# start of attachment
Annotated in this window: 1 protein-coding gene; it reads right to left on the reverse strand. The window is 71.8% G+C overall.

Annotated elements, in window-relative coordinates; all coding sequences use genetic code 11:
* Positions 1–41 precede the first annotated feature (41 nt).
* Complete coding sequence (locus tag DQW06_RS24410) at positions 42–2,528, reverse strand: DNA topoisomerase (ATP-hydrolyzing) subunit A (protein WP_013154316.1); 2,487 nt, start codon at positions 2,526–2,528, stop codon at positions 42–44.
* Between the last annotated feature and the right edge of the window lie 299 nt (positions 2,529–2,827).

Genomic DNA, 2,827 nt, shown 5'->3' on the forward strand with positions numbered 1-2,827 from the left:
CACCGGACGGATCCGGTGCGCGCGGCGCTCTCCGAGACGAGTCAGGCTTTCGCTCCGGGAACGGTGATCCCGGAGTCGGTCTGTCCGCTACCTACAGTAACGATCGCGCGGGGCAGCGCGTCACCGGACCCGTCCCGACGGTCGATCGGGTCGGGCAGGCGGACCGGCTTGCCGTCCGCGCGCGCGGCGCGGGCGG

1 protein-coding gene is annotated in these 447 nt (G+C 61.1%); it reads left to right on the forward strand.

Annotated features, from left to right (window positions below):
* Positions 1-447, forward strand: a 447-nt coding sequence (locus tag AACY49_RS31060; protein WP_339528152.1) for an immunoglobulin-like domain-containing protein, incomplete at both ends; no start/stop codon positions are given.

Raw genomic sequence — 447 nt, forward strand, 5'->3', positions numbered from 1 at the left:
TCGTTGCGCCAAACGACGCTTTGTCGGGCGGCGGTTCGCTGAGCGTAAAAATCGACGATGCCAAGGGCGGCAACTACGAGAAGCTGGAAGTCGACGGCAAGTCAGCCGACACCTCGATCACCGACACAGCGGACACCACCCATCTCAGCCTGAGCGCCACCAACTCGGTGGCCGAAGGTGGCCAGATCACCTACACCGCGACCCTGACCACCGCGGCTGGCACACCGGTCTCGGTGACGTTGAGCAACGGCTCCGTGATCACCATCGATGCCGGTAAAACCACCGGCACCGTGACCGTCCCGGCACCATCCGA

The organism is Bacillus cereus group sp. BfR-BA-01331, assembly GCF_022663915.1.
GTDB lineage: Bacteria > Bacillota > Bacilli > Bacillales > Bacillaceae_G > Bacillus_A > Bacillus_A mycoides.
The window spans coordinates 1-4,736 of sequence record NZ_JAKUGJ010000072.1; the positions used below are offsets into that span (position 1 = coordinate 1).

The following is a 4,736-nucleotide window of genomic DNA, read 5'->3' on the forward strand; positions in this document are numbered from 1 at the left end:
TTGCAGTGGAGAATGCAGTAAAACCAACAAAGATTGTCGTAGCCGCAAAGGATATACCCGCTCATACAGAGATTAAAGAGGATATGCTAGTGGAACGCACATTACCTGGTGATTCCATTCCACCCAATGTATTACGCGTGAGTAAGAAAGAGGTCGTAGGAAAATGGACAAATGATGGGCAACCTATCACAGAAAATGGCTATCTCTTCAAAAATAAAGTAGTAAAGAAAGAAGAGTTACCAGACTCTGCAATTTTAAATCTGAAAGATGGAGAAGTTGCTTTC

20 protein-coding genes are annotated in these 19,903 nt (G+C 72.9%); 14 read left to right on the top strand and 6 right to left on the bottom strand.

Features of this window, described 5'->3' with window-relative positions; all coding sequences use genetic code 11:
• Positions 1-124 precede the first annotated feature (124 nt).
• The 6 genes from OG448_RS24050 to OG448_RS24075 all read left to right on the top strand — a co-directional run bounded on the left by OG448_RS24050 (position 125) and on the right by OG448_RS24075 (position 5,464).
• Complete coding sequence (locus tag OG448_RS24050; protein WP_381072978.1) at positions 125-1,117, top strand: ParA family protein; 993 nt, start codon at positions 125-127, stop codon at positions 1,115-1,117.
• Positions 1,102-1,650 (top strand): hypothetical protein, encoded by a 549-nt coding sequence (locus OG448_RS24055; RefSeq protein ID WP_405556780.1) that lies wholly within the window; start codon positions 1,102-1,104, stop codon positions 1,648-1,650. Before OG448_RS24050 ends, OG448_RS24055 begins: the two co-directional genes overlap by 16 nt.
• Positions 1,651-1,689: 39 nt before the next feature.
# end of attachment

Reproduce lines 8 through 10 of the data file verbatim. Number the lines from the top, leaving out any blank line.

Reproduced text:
1 protein-coding gene is annotated in these 447 nt (G+C 61.1%); it reads left to right on the forward strand.

Annotated features, from left to right (window positions below):
* Positions 1-447, forward strand: a 447-nt coding sequence (locus tag AACY49_RS31060; protein WP_339528152.1) for an immunoglobulin-like domain-containing protein, incomplete at both ends; no start/stop codon positions are given.